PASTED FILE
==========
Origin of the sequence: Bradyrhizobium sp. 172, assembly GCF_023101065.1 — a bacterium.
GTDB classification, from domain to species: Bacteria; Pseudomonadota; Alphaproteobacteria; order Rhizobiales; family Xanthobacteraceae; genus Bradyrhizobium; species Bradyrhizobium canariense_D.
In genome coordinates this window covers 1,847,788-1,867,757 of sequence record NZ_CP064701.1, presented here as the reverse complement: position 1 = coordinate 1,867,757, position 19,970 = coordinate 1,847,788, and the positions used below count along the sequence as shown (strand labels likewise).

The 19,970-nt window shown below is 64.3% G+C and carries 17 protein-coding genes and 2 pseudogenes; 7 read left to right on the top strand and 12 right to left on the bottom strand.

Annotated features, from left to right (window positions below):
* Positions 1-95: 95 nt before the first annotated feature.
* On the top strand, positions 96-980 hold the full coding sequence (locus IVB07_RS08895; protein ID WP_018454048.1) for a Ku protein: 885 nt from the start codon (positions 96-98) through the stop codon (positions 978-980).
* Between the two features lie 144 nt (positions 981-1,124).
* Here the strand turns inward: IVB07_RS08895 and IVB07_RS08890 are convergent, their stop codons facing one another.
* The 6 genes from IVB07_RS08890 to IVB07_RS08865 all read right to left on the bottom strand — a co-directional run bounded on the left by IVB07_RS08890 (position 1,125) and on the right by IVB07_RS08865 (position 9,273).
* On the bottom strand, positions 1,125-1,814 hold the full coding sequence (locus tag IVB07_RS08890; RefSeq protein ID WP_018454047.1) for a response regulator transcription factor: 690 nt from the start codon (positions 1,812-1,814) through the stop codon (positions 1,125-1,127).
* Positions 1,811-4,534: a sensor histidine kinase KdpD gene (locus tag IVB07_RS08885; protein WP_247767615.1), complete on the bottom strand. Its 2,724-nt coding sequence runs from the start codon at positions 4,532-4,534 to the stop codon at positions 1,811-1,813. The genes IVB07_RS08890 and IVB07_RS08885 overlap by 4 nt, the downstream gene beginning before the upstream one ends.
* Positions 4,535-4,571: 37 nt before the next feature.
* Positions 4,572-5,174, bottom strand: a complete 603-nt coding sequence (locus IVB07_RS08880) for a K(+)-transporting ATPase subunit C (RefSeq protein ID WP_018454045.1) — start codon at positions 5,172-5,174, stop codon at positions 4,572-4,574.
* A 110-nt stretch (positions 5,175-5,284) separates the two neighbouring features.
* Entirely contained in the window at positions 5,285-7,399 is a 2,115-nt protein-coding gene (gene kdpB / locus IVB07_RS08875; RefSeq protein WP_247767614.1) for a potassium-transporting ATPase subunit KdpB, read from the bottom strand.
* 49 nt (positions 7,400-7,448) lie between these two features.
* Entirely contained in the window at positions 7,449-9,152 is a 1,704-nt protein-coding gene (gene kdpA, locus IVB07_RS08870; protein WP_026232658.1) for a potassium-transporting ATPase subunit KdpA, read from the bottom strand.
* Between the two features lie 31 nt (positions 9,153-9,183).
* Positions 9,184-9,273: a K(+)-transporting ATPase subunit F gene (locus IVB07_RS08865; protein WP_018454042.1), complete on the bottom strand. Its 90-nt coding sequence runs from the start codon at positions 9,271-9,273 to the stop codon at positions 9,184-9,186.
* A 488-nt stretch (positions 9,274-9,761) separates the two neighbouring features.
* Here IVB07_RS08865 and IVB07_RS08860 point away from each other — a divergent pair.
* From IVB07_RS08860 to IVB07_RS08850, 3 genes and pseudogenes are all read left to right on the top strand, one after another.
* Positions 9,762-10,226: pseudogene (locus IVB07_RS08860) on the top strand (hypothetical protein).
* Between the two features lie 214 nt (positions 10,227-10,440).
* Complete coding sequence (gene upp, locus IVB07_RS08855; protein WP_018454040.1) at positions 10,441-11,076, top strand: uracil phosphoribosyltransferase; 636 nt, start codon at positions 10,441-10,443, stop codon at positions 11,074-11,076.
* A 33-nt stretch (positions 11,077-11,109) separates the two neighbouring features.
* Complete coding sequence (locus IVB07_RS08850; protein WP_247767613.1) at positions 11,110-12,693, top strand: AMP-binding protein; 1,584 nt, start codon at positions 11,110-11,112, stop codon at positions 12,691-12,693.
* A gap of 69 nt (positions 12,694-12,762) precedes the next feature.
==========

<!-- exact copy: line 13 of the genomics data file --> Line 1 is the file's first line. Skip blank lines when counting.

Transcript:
* Positions 4,535-4,571: 37 nt before the next feature.